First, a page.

The Agulhas System and its role in changing ocean circulation, climate, and marine ecosystems

Stellenbosch, Republic of South Africa, 8-12 October 2012

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Figure 1: A model perspective of Agulhas leakage and the interbasin water transports between the Indian Ocean and Atlantic. A high-resolution Agulhas model (1/10°, gray box), is nested in a (1/2°) global ocean/sea ice model to simulate temperature and magnitude of currents (see Biastoch et al. 2009).

This conference was held in recognition of the significance of the Agulhas Current to ocean physical circulation, marine biology and ecology, and climate at the regional to global scale. The conference centered on the dynamics of the Agulhas Current in the present and the geological past; the influence of the current on weather, ecosystems, and fisheries; and the impact of the Agulhas Current on ocean circulation and climate with a notable focus on the Atlantic Meridional Overturning Circulation (AMOC). 108 participants from 20 countries, including seven African countries, attended the conference, of which a quarter were young researchers at the PhD student level. Participants came from the areas of ocean and climate modeling, physical and biological oceanography, marine ecology, paleoceanography, meteorology, and marine and terrestrial paleoclimatology. The Agulhas Current attracts interest from these communities because of its significance to a wide range of climatic, biological and societal issues.

The current sends waters from the Indian Ocean to the South Atlantic. This is thought to modulate convective activity in the North Atlantic. It is possible that it even stabilizes the AMOC at times of global warming when freshwater perturbation in the North might weaken it. But these feedbacks are not easy to trace, and direct observations and climate models have been the only way to indicate the possible existence of such far-field teleconnections to date. This is where marine paleo-proxy profiles prove helpful. They reveal the functioning of the Agulhas Current under a far larger array of climatic boundary conditions than those present during the short period of instrumental observations. For instance altered conditions in the past with shifted ocean circulation and wind fields stimulated Agulhas water transports from the Indian Ocean to the Atlantic, the so-called Agulhas leakage, at very different rates from today’s. A number of the paleo-records that were shown at the meeting demonstrated a link between Agulhas leakage and Dansgaard/Oeschger-type abrupt climate changes in the North Atlantic region, suggesting that salt-water leakage may have played a role in strengthening the AMOC and sudden climate warming in the North.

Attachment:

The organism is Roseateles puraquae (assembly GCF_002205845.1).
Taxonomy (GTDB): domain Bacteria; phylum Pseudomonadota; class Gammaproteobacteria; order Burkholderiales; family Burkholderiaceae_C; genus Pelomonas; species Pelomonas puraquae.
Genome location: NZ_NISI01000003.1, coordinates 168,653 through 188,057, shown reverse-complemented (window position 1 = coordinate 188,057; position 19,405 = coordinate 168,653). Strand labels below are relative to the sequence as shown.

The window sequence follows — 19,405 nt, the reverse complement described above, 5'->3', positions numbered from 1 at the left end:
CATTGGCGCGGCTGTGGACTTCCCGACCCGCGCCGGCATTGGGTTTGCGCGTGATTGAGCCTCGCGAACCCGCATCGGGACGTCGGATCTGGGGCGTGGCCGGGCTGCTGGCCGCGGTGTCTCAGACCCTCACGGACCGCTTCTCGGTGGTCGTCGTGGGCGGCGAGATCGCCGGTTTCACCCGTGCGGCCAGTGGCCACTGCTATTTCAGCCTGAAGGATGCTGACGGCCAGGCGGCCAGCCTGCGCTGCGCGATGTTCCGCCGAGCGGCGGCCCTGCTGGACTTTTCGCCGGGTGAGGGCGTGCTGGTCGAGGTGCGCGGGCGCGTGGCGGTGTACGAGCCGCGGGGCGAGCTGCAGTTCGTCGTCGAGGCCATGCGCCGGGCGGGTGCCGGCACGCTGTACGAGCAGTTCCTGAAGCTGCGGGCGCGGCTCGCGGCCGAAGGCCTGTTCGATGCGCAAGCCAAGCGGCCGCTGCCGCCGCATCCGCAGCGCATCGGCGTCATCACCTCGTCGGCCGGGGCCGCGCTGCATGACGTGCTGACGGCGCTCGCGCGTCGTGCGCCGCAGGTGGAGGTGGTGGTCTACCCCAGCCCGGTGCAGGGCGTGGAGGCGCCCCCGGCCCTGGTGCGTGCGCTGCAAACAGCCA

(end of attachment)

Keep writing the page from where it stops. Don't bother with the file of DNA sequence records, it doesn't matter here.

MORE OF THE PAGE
Marine ecosystems were also shown to be measurably impacted by the Agulhas system. Notably, the high variability associated with the prominence of mesoscale eddies and dipoles along the Current affect plankton communities, large predators, pelagic fish stocks, and possibly even facilitate the northward sardine runs swimming against the vigorous southward flow of the Agulhas Current.

The meteorological relevance of the Agulhas Current was also demonstrated, for example its role as a prominent source of atmospheric heat and its significance in maintaining and anchoring storm tracks. Among other things, these affect the atmospheric westerly Polar Front Jet and Mascarene High, with onward consequences for regional weather patterns, including extreme rainfall events over South Africa.

The conference developed a number of recommendations; two key ones being that efforts should be made to trace the impacts of the Agulhas leakage on the changing global climate system at a range of timescales, and that sustained observations of the Agulhas system should be developed. Implementing these recommendations would constitute a major challenge logistically and the Western Indian Ocean Sustainable Ecosystem Alliance (WIOSEA) was identified as a possible integrating platform for the cooperation of international and regional scientists toward these goals. This would involve capacity building and training regional technicians and scientists, which could be coordinated through partnerships with the National Research Foundation in South Africa.

The conference was held under the auspices of the American Geophysical Union Chapman Conference series and organized by the Scientific Committee on Oceanic Research (SCOR)/ World Climate Research Program (WCRP)/ International Association for the Physical Sciences of the Oceans (IAPSO) Working Group 136. Additional sponsorship came from the International Union of Geodesy and Geophysics; US NSF; NOAA; PAGES; Institute of Research for Development (IRD) France; and the Royal Netherlands Institute for Sea Research.

Category: Workshop Reports | PAGES Magazine articles


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